Edinburgh Festival Fringe dance review: Last Man Standing, reviewed by The Scotsman’s Kelly Apter.
James Wilton Dance is carving a place for itself in the British dance scene and it’s clear the company’s founder has the skills to make a decent-sized place for himself. Cherry-picking elements of contemporary, breakdance, capoeira and martial arts, he fuses them together seamlessly. Low-slung and fluid, Wilton’s movement style is (often) fast-paced and energetic, with ensemble sections for six dancers designed to hold our attention.
Which isn’t to say he can’t craft a tender solo, because he can – although sometimes the less-is-more approach would pay greater dividends (an exciting male solo makes its point quickly and dynamically, a later female one feels unnecessarily protracted).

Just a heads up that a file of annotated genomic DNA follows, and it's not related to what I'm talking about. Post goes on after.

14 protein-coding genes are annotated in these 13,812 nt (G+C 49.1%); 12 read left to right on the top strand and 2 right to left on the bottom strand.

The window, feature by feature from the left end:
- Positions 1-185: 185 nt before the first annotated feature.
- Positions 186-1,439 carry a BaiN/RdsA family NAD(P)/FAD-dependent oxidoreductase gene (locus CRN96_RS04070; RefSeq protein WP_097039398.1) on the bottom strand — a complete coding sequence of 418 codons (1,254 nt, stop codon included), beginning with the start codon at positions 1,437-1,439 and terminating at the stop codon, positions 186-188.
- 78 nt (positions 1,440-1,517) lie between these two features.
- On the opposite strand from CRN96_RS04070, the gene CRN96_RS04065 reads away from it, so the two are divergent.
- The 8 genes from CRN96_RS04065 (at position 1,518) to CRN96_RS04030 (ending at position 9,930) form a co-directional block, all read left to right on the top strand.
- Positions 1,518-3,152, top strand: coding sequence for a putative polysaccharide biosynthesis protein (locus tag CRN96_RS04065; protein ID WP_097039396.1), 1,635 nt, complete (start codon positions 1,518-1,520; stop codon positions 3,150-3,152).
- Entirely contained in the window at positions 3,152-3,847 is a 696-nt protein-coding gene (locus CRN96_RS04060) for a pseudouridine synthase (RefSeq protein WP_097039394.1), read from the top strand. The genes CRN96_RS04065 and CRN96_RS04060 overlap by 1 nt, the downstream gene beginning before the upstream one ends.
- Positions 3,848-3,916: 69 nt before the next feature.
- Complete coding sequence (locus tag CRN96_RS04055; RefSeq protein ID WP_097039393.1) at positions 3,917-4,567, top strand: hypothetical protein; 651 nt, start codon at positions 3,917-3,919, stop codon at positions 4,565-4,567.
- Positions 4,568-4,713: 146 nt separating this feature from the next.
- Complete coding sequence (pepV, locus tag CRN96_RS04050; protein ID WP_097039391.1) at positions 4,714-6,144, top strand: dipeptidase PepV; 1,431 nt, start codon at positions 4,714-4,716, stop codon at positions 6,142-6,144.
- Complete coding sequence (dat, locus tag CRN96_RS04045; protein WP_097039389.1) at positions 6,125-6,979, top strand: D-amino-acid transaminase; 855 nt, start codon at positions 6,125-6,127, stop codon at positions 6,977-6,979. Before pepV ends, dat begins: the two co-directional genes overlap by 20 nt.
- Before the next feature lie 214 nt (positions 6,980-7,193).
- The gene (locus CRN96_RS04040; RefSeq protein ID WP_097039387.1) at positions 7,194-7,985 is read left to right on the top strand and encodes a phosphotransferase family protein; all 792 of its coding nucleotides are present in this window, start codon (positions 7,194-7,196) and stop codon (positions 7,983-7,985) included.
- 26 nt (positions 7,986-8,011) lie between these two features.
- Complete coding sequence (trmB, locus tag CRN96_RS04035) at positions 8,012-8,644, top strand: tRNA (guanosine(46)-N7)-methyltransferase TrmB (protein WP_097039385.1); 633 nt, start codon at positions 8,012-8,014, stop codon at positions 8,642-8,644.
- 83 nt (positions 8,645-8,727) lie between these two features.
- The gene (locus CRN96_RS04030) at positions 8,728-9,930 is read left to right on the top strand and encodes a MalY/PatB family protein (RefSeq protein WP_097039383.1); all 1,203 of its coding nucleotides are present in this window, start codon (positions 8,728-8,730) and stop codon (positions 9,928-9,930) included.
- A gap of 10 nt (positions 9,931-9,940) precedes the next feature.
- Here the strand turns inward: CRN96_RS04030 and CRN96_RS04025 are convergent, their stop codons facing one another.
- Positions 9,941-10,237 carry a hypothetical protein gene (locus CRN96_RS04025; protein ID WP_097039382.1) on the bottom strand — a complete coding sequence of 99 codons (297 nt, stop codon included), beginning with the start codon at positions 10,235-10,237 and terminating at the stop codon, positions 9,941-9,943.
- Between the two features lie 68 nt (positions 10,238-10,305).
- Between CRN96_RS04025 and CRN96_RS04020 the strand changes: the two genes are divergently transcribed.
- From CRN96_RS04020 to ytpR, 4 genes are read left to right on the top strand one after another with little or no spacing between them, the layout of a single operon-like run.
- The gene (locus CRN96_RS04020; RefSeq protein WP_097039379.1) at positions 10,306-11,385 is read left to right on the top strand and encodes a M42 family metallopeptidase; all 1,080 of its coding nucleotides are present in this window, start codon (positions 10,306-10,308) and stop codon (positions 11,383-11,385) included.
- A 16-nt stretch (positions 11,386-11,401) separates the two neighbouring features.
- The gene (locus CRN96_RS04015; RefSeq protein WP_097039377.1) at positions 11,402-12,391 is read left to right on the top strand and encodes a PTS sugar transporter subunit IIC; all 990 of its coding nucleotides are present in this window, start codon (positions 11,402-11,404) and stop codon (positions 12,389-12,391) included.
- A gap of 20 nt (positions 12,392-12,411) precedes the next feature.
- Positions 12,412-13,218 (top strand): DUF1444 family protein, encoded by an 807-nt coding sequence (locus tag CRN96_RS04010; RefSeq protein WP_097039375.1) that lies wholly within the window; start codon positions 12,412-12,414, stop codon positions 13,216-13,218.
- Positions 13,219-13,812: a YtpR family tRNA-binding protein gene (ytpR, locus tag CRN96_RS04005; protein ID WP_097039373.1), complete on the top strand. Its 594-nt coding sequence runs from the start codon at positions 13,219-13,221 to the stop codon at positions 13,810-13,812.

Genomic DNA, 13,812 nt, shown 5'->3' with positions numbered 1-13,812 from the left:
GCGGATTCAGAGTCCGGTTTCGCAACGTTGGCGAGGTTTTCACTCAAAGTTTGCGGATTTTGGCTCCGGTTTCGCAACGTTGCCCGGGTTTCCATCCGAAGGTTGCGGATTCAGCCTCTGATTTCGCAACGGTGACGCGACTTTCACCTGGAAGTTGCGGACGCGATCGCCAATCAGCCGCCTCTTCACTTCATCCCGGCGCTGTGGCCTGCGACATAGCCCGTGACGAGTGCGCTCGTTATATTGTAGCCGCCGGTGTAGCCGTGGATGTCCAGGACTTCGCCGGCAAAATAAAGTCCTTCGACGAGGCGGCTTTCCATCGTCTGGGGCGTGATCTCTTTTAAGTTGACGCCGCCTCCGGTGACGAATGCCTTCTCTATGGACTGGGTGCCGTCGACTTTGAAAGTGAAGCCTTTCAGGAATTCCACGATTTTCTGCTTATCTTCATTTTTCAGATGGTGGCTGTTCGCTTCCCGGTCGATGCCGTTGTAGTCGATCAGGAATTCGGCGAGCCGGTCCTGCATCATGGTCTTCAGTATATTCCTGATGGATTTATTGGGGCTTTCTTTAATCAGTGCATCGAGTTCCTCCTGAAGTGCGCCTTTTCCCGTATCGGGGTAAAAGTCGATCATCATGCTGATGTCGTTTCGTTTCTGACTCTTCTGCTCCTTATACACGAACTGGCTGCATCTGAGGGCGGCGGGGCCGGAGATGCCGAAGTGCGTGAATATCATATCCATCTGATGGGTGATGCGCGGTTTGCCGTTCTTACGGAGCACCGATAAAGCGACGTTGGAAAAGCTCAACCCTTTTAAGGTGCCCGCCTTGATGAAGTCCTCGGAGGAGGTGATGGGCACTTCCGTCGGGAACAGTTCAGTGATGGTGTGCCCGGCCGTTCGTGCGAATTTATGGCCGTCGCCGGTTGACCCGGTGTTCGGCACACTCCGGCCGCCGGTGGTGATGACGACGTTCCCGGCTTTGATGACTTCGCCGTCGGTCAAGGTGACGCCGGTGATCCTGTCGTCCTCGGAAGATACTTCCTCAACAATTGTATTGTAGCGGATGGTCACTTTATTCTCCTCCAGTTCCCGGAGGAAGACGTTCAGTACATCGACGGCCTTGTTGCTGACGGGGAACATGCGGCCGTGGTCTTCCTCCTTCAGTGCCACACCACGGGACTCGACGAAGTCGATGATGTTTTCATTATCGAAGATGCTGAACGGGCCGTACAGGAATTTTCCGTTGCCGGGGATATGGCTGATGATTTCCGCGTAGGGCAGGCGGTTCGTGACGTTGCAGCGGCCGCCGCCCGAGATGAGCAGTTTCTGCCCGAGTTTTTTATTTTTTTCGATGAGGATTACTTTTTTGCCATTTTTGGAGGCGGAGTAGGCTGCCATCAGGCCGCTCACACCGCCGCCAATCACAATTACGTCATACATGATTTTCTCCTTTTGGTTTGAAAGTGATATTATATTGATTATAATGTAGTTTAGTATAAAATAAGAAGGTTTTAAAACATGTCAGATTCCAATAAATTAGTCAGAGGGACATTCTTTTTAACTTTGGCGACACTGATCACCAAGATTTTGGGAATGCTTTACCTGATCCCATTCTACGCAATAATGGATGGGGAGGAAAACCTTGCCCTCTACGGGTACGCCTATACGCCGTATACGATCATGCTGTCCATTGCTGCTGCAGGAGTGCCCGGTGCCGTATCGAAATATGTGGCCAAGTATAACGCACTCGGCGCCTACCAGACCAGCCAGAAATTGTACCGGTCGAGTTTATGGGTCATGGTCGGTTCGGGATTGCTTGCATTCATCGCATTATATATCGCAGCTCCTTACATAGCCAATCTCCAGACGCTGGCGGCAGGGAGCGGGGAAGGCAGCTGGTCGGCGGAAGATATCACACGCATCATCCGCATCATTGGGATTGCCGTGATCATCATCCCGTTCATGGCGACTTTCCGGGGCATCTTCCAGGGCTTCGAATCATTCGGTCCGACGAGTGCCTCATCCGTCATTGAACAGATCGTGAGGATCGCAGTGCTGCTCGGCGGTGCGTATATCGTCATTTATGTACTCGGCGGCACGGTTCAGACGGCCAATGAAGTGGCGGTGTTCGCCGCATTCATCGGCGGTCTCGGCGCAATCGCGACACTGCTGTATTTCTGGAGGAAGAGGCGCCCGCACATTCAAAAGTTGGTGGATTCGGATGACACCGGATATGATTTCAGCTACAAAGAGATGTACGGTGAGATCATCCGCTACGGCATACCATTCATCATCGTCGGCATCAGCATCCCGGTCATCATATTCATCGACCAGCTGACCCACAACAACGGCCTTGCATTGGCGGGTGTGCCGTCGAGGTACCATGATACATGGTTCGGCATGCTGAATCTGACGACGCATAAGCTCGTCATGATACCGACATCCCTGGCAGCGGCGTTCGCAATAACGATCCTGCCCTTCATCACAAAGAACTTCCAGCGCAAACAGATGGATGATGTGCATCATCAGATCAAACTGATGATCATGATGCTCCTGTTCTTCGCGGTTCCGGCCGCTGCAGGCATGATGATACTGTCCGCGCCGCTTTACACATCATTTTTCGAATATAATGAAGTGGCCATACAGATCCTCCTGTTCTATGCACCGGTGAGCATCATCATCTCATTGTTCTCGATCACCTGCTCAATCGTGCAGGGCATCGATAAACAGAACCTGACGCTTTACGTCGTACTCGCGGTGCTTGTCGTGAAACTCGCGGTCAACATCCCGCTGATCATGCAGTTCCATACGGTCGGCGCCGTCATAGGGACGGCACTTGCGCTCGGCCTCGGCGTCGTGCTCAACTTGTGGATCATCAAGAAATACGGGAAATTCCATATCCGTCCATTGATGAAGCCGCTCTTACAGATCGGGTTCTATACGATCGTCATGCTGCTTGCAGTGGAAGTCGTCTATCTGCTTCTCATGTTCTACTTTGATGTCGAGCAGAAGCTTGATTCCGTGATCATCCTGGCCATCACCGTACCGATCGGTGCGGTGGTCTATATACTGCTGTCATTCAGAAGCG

Loosely based on Terry Pratchett’s The Last Hero, and the tale of Orpheus and Eurydice, the piece is unsurprisingly low on light – in every sense. Which is part of the reason it fails to scale the heights its choreography would suggest it could reach.
Both the minimal lighting and the music (all of which is by the American rock band, Tool) are relentless. In the midst of such unremitting darkness, there’s no room for light and shade, making engagement harder and harder as time goes on.
Zoo Southside (Venue 82) until 31 August / listings
Published in The Scotsman on 27 August 2015
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